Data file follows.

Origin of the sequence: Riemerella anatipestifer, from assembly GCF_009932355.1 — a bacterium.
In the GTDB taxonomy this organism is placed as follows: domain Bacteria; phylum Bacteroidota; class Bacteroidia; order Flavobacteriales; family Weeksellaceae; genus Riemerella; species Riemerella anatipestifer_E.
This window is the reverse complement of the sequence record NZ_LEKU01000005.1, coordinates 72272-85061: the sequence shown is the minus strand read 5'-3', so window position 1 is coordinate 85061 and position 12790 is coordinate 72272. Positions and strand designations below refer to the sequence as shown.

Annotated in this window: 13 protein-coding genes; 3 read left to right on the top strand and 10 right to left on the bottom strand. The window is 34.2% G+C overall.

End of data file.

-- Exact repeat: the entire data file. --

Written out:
Origin of the sequence: Riemerella anatipestifer, from assembly GCF_009932355.1 — a bacterium.
In the GTDB taxonomy this organism is placed as follows: domain Bacteria; phylum Bacteroidota; class Bacteroidia; order Flavobacteriales; family Weeksellaceae; genus Riemerella; species Riemerella anatipestifer_E.
This window is the reverse complement of the sequence record NZ_LEKU01000005.1, coordinates 72272-85061: the sequence shown is the minus strand read 5'-3', so window position 1 is coordinate 85061 and position 12790 is coordinate 72272. Positions and strand designations below refer to the sequence as shown.

Annotated in this window: 13 protein-coding genes; 3 read left to right on the top strand and 10 right to left on the bottom strand. The window is 34.2% G+C overall.